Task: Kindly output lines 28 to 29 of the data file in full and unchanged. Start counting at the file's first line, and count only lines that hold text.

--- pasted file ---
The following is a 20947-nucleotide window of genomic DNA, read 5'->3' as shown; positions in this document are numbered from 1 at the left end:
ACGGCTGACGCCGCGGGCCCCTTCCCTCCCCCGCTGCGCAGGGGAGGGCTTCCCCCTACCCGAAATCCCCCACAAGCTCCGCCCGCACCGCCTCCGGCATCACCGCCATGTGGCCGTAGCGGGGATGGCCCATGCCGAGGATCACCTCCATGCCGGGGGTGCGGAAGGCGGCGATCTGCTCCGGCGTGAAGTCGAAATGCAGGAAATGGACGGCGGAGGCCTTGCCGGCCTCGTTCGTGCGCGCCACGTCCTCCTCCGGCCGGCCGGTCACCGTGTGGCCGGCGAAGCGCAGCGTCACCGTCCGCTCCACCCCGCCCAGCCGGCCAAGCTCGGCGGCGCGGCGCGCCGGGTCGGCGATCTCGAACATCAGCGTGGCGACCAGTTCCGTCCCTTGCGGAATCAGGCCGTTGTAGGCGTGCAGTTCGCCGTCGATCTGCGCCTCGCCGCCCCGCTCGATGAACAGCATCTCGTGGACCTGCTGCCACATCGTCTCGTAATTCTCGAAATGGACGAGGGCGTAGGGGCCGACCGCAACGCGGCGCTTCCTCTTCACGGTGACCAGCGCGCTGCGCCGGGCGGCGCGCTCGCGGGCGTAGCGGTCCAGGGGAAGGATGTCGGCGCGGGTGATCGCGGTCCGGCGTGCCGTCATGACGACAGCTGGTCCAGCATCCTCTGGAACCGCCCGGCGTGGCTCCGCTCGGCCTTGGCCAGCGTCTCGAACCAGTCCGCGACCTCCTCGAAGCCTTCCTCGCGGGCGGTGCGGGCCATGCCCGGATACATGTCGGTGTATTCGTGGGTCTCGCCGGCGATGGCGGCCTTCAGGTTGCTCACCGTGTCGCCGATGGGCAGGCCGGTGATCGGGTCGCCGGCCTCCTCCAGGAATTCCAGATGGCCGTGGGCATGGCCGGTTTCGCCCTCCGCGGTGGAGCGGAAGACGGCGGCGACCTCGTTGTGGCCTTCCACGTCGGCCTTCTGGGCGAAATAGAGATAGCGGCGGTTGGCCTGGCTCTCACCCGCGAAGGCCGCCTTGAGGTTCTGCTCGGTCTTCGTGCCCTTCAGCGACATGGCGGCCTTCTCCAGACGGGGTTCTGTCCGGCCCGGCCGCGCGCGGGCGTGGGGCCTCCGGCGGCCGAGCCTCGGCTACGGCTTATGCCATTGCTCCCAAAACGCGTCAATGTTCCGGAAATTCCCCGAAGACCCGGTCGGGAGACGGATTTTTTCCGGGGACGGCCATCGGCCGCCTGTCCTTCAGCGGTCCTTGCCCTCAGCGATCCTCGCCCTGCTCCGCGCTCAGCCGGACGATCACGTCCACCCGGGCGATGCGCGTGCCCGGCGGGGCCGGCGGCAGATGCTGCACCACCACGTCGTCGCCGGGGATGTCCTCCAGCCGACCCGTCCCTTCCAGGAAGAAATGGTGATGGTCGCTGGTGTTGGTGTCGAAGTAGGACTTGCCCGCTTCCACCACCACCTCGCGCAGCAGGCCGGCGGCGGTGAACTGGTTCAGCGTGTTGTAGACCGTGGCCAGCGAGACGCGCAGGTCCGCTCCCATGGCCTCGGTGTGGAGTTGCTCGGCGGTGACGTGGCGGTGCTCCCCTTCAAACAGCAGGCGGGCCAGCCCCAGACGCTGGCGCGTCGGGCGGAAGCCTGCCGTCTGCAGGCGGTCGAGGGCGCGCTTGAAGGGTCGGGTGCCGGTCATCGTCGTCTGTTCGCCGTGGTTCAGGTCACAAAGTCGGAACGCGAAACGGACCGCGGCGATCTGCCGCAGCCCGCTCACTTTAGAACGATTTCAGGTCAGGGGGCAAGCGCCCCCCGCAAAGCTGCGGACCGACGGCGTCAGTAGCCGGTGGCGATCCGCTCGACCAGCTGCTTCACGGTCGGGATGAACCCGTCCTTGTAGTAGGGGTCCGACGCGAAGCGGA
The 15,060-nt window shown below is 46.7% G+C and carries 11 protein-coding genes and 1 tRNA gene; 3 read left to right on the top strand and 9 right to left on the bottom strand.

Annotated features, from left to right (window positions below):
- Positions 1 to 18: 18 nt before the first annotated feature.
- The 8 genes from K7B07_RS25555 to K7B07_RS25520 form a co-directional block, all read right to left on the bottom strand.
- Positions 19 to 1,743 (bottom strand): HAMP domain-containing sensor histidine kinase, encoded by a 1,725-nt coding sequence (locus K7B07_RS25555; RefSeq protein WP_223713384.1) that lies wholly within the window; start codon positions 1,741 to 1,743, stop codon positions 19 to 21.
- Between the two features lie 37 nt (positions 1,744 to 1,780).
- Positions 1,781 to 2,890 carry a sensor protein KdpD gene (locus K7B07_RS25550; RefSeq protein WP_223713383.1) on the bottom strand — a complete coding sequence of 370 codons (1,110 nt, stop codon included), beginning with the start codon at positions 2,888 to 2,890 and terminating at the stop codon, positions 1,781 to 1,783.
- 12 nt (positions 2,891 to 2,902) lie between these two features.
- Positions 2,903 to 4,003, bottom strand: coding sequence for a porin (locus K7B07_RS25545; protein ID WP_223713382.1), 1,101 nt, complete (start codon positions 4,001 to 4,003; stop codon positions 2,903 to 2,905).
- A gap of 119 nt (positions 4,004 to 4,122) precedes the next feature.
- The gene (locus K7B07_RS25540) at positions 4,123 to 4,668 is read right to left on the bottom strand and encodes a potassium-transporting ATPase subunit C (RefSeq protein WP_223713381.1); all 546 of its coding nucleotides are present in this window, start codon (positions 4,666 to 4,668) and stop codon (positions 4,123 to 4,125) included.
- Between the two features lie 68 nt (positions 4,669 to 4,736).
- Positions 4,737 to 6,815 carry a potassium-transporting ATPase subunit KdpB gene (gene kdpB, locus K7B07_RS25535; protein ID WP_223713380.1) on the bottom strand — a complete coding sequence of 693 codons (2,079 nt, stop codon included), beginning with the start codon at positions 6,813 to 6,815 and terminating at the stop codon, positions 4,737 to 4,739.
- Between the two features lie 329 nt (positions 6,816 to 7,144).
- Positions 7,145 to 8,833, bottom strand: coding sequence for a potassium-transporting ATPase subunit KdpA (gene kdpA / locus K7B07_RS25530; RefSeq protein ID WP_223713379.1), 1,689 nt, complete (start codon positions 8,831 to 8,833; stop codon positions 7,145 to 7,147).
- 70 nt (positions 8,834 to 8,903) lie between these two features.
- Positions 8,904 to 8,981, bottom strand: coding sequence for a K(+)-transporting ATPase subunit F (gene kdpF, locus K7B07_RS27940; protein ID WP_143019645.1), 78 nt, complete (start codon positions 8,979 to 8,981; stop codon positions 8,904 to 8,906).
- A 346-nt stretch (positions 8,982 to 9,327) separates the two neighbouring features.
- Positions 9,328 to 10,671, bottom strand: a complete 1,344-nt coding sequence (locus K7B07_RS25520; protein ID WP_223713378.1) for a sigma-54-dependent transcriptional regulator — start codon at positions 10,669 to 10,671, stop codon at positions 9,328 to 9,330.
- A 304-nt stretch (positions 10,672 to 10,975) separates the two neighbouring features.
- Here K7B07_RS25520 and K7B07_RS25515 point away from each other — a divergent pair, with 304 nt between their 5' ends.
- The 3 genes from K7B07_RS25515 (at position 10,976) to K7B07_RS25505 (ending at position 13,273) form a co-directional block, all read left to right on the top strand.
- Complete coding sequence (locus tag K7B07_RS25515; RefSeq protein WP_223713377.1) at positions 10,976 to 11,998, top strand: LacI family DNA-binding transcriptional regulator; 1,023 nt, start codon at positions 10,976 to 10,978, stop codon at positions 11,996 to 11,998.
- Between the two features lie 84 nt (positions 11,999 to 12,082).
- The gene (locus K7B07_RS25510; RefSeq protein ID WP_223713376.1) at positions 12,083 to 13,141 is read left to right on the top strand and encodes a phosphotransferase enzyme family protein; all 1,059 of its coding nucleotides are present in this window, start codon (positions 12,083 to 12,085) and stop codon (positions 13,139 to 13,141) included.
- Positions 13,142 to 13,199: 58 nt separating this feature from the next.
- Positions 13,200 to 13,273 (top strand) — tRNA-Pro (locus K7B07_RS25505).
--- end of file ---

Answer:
- Positions 13,142 to 13,199: 58 nt separating this feature from the next.
- Positions 13,200 to 13,273 (top strand) — tRNA-Pro (locus K7B07_RS25505).